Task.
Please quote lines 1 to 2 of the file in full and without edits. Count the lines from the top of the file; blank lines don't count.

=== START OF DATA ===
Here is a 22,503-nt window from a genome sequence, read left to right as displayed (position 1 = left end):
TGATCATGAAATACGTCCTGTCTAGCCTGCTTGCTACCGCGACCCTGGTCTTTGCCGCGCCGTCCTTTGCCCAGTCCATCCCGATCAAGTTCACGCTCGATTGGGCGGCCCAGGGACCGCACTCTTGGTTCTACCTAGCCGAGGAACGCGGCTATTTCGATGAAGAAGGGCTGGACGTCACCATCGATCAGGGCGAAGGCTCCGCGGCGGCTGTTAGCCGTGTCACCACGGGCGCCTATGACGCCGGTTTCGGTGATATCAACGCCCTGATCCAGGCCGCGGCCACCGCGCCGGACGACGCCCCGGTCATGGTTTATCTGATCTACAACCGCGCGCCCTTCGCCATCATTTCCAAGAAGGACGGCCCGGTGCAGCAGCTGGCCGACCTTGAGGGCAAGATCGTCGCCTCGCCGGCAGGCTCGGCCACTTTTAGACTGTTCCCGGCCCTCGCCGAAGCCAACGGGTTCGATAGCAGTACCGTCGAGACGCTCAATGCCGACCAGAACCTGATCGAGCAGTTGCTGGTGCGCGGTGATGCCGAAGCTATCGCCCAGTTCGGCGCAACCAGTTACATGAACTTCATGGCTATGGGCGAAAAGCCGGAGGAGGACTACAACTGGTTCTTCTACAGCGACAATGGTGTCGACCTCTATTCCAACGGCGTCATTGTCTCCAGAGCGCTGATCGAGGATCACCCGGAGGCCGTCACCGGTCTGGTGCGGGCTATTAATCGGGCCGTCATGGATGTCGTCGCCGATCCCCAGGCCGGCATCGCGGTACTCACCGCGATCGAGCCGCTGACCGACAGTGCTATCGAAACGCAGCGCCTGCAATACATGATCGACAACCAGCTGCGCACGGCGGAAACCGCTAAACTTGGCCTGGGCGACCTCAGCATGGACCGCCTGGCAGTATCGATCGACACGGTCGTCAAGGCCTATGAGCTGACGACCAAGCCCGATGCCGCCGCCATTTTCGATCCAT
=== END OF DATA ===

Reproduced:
Here is a 22,503-nt window from a genome sequence, read left to right as displayed (position 1 = left end):
TGATCATGAAATACGTCCTGTCTAGCCTGCTTGCTACCGCGACCCTGGTCTTTGCCGCGCCGTCCTTTGCCCAGTCCATCCCGATCAAGTTCACGCTCGATTGGGCGGCCCAGGGACCGCACTCTTGGTTCTACCTAGCCGAGGAACGCGGCTATTTCGATGAAGAAGGGCTGGACGTCACCATCGATCAGGGCGAAGGCTCCGCGGCGGCTGTTAGCCGTGTCACCACGGGCGCCTATGACGCCGGTTTCGGTGATATCAACGCCCTGATCCAGGCCGCGGCCACCGCGCCGGACGACGCCCCGGTCATGGTTTATCTGATCTACAACCGCGCGCCCTTCGCCATCATTTCCAAGAAGGACGGCCCGGTGCAGCAGCTGGCCGACCTTGAGGGCAAGATCGTCGCCTCGCCGGCAGGCTCGGCCACTTTTAGACTGTTCCCGGCCCTCGCCGAAGCCAACGGGTTCGATAGCAGTACCGTCGAGACGCTCAATGCCGACCAGAACCTGATCGAGCAGTTGCTGGTGCGCGGTGATGCCGAAGCTATCGCCCAGTTCGGCGCAACCAGTTACATGAACTTCATGGCTATGGGCGAAAAGCCGGAGGAGGACTACAACTGGTTCTTCTACAGCGACAATGGTGTCGACCTCTATTCCAACGGCGTCATTGTCTCCAGAGCGCTGATCGAGGATCACCCGGAGGCCGTCACCGGTCTGGTGCGGGCTATTAATCGGGCCGTCATGGATGTCGTCGCCGATCCCCAGGCCGGCATCGCGGTACTCACCGCGATCGAGCCGCTGACCGACAGTGCTATCGAAACGCAGCGCCTGCAATACATGATCGACAACCAGCTGCGCACGGCGGAAACCGCTAAACTTGGCCTGGGCGACCTCAGCATGGACCGCCTGGCAGTATCGATCGACACGGTCGTCAAGGCCTATGAGCTGACGACCAAGCCCGATGCCGCCGCCATTTTCGATCCAT